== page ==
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How to get null tetrads ${l^a,n^a,m^a,\overline{m}^a}$ for this metric? This on is from Ryder's book (Introduction to general relativity) page 268

$g^{\mu\nu}=\begin{pmatrix} 0 & \frac{1}{c} & 0 & 0\\ \frac{1}{c} & 1-\frac{2m}{r} & 0 & 0\\ 0& 0 & \frac{1}{r^2} &0 \\ 0& 0 &0 & \frac{1}{r^2sin^2\theta} \end{pmatrix}$

null tetrads are already found in that book, but how to find that?

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If $t^\mu, x^\mu, y^\mu, z^\mu$ are an orthonormal tetrad with $t^\mu$ lightlike and the others spacelike, then $$\begin{align} l^\mu & = t^\mu + z^\mu \\ n^\mu & = t^\mu - z^\mu \\ m^\mu & = x^\mu + i y^\mu\\ \overline{m}^\mu & = x^\mu - i y^\mu \end{align}$$ are a standard null tetrad.

You can find an orthonormal tetrad starting from any basis vectors by modifying the Gram-Schmidt process to account for that the metric isn't positive definite.

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The solution can be found on this wiki page in section "Example: Null tetrad for Schwarzschild metric in Eddington-Finkestein coordinates". Your metric is exactly in the same form (to see that just calculate the inverse of the given $g^{\mu\nu}$). The value of $F$ is slightly different and there is $c$ in several places, but because the metric is exactly in the same form, you can easily compute the null tetrads for your case.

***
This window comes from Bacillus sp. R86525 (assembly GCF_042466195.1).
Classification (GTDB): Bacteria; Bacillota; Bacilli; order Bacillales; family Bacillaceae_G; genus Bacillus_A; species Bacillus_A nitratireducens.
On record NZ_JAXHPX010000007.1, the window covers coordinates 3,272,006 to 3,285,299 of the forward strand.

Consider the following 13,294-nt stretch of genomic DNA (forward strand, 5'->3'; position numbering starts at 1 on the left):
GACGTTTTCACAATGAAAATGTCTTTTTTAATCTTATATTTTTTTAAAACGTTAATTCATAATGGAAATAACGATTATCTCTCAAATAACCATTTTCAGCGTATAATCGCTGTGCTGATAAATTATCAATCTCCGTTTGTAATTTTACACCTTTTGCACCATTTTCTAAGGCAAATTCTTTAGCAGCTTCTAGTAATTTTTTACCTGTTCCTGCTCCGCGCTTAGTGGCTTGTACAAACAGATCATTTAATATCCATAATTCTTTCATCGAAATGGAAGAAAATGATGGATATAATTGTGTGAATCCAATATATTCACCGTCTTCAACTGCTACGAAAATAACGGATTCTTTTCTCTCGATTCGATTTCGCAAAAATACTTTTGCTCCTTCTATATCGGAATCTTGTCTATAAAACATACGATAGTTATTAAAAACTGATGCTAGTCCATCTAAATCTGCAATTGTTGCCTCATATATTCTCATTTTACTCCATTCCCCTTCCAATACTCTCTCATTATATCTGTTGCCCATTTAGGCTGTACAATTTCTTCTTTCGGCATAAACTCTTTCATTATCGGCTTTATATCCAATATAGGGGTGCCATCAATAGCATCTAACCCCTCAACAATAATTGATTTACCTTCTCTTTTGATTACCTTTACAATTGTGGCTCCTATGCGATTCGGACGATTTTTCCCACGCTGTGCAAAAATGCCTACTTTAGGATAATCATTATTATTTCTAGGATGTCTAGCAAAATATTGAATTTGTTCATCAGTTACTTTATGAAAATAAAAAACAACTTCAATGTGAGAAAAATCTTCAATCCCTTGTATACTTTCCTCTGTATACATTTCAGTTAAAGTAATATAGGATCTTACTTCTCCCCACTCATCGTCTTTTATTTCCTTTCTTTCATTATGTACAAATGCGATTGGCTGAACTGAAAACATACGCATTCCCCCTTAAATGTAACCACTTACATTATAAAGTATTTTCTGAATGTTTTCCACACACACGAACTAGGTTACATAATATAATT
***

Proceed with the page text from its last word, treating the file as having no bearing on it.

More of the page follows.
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In general, for any metric $g_{\mu\nu}$ we can choose an orthonormal basis $e^{a}_\mu$ (where then $e^a = e^a_\mu dx^\mu$) such that the tangent space any point is spanned by these and the metric in this basis is,

$$ds^2 = \eta_{ab} e^a e^b$$

where $\eta_{ab} = \mathrm{diag}(-1, +1, +1, \dots)$. A complex tull tetrad $\{l_\mu, n_\mu, m_\mu, \bar m_\mu\}$ is constructed as,

$$l_\mu dx^\mu = \frac{1}{\sqrt{2}}(e_0 + e_1), \quad n_\mu dx^\mu = \frac{1}{\sqrt{2}}(e_0-e_1), \quad m_\mu dx^\mu = \frac{1}{\sqrt{2}}(e_2 + i e_3).$$

It can be checked that these satisfy the defining properties of the null tetrad, namely that all the vectors of the tetrad have zero magnitude, $l_\mu m^\mu = l_\mu \bar m_\mu = n_\mu m^\mu = n_\mu \bar m^\mu = 0$, $l_\mu n^\mu = -1$ and $m_\mu \bar m^\mu = 1$ as well as the fact that the metric can be expressed as,

$$g_{\mu\nu} = 2 \left[ m_{(\mu}\bar{m}_{\nu)} - l_{(\mu}n_{\nu)}\right].$$

In certain scenarios, it is the case that $\{l_\mu, n_\mu\}$ may be aligned with the tangent vector to geodesics on the manifold, whose tangent $T$ satifies $\nabla_T T = 0$

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